A chosen servant to conduct my steps:
Yon trembling coward, who forsook his master.
Journeying with this intent, I pass'd these towers,
And, heaven-directed, came this day to do
The happy deed, that gilds my humble name.
Lord R. He is as wise as brave. Was ever tale

With such a gallant modesty rehearsed ?—
My brave deliverer! thou shalt enter now
A nobler list, and, in a monarch's sight,
Contend with princes for the prize of fame.

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I will present thee to our Scottish king,
Whose valiant spirit ever valour loved.—
Ha! my Matilda wherefore starts that tear?
Lady R. I cannot say: for various affections,
And strangely mingled, in my bosom swell;
I joy, that thou art safe; and I admire
Him and his fortunes, who hath wrought thy safety
Obscure and friendless, he the army sought,
Bent upon peril, in the range of death
Resolved to hunt for fame, and with his sword
To gain distinction which his birth denied.
In this attempt, unknown he might have perish'd,
And gain'd, with all his valour, but oblivion.
Now graced by thee, his virtues serve no more
Beneath despair. The soldier now of hope
He stands conspicuous;
On this my mind reflected, whilst you spoke,
And bless'd the wonder-working hand of Heaven.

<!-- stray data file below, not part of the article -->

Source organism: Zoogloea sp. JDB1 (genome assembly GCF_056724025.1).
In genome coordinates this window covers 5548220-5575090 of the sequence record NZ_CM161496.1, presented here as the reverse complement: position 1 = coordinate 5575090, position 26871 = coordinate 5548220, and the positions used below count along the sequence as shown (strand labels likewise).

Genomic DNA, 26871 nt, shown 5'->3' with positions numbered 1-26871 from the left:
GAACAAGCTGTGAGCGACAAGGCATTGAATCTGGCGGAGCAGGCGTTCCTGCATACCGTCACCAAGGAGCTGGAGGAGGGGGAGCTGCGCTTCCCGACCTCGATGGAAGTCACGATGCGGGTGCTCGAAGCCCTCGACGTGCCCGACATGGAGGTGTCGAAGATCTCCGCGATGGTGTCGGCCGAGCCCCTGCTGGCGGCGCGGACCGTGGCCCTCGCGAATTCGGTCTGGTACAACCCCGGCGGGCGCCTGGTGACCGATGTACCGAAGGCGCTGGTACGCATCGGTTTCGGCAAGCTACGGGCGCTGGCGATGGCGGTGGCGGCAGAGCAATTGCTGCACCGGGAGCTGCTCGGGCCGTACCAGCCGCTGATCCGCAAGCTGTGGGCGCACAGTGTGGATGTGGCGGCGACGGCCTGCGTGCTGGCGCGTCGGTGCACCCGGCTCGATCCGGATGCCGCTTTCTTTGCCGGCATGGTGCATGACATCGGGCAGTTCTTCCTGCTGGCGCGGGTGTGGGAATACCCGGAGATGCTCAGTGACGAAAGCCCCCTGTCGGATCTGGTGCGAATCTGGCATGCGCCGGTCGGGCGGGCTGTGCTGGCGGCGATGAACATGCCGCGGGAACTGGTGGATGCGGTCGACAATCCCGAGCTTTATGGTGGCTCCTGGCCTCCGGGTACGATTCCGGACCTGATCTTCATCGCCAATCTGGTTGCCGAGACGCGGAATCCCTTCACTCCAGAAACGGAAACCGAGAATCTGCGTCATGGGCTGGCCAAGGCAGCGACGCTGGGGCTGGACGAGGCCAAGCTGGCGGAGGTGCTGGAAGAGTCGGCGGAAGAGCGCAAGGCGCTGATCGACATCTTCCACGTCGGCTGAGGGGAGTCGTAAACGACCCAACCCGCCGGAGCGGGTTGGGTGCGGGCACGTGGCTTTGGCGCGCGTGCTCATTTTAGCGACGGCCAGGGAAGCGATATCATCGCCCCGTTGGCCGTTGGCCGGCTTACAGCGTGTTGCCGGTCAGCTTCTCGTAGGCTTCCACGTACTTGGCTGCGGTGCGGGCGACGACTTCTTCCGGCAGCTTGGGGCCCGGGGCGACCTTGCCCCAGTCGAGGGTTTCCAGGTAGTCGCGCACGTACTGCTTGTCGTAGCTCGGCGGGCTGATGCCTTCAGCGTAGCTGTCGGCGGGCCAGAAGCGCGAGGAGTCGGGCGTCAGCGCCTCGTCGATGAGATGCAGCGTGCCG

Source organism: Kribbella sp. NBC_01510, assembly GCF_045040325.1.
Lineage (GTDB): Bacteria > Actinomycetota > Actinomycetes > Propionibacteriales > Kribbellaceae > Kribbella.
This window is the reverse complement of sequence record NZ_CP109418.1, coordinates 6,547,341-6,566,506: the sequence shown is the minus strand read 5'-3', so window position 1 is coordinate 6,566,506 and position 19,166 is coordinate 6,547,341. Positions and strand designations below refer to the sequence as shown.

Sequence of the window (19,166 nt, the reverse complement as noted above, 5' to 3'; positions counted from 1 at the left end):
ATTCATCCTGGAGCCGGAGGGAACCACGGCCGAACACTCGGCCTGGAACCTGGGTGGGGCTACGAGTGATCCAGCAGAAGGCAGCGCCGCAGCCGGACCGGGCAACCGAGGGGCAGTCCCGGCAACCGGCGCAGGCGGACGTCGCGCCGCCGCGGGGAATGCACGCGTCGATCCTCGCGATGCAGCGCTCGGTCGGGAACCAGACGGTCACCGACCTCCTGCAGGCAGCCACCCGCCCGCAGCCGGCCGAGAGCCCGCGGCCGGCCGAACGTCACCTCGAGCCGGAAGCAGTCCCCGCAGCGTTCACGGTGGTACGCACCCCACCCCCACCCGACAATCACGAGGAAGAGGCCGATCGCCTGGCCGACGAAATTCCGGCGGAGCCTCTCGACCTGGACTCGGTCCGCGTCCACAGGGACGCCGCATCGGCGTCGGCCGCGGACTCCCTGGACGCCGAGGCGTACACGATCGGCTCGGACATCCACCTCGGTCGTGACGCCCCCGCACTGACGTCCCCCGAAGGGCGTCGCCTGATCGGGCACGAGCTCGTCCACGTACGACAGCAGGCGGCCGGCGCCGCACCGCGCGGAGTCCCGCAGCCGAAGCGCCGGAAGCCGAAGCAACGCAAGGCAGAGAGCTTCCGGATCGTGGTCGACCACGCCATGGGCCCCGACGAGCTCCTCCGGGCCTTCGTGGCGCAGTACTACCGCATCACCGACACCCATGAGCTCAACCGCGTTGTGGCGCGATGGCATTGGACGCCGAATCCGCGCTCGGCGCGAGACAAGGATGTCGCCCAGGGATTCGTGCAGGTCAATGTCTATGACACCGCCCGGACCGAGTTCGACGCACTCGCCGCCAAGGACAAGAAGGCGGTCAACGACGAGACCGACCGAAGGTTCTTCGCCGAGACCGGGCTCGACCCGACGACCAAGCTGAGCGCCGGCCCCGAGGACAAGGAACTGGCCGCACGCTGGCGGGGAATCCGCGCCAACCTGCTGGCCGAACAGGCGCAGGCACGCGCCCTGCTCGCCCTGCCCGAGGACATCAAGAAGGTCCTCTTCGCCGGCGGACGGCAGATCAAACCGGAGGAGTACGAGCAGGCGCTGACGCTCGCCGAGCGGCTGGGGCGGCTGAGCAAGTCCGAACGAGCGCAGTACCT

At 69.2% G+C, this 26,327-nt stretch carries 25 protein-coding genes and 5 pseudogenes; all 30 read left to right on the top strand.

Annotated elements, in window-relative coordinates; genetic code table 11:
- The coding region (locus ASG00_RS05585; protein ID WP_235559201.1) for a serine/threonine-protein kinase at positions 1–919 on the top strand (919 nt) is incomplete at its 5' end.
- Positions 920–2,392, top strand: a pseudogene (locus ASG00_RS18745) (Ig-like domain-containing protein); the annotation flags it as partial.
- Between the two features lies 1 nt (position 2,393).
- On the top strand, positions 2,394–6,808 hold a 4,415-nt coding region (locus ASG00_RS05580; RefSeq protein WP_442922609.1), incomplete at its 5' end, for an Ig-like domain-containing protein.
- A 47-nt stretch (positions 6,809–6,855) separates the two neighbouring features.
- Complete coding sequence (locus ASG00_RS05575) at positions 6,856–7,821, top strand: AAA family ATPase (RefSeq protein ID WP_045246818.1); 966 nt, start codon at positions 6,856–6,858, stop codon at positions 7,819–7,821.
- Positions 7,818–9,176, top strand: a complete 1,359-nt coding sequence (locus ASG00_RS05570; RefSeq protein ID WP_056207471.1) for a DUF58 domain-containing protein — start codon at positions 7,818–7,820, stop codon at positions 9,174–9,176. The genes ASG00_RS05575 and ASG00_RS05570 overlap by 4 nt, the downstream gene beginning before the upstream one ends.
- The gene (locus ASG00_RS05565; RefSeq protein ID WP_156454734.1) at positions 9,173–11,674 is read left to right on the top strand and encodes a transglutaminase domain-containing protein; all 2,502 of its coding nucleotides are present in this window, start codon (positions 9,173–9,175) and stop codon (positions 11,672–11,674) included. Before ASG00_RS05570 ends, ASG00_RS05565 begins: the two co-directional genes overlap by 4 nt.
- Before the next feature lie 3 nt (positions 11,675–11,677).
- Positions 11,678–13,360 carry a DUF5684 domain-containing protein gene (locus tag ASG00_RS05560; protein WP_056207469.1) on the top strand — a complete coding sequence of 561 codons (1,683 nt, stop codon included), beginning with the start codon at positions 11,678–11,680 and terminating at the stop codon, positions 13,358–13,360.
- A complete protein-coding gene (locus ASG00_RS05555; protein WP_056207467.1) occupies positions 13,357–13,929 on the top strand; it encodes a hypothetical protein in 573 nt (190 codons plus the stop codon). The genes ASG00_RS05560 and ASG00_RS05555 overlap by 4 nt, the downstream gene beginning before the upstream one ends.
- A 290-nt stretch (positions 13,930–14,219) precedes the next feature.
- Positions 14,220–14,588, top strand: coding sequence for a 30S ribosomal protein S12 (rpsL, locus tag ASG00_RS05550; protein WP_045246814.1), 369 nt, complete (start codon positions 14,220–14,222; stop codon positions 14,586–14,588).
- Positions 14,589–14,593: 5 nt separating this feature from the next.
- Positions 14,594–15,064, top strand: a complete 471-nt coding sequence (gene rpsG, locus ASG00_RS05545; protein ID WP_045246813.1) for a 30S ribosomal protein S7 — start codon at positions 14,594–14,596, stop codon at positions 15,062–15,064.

Lord R. Pious and grateful ever are thy thoughts :
My deeds shall follow where thou point'st the way.
Next to myself, and equal to Glenalvon,
In honour and command shall Norval be.
Nor. I know not how to thank you. Rude I am
In speech and manners: never, till this hour,
Stood I in such a presence : yet, my lord,
There's something in my breast, which makes me
bold
To say, that Norval ne'er will shame thy favour.
Lady R. I will be sworn thou wilt not. Thou
shalt be
My knight: and ever, as thou didst to-day,
With happy valour guard the life of Randolph.
Lord R. Well hast thou spoke. Let me forbid
reply, [To NorvaL.
We are thy debtors still; thy high desert
O'ertops our gratitude. I must proceed,
As was at first intended, to the camp.
Some of my train, I see, are speeding hither,

Impatient, doubtless, of their lord's delay.
Go with me, Norval, and thine eyes shall see
The chosen warriors of thy native land,
Who languish for the fight, and beat the air
With brandish'd swords.
Nor. Let us begone, my lord.
Lord R. [To LADY RANDolph.] About the time,
that the declining sun
Shall his broad orbit o'er yon hills suspend,
Expect us to return. This night once more
Within these walls I rest; my tent I pitch
To-morrow in the field. Prepare the feast.
Free is his heart, who for his country fights :
He, in the eve of battle may resign
Himself to social pleasure; sweetest then,
When danger to a soldier's soul endears
The human joy that never may return.
[Ereunt RANDolph and Norval.
Lady R. Wretch that I am Alas! why am I so?
At every happy parent I repine !
How blest the mother of yon gallant Norval!
She, for a living husband, bore her pains,
And heard him bless her when a man was born :
She nursed her smiling infant on her breast,
Tended the child, and rear'd the pleasing boy;
She, with affection's triumph, saw the youth
In grace and comeliness surpass his peers:
Whilst I to a dead husband bore a son,
And to the roaring waters gave my child.
Anna. Alas! alas! why will you thus resume
Your grief afresh : I thought that gallant youth
Would, for awhile, have won you from your woe.
On him intent you gazed, with a look
Much more delighted than your pensive eye
Has deign'd on other objects to bestow.
Lady R. Delighted, say'st thou Oh! even there
mine eye
Found fuel for my life-consuming sorrow;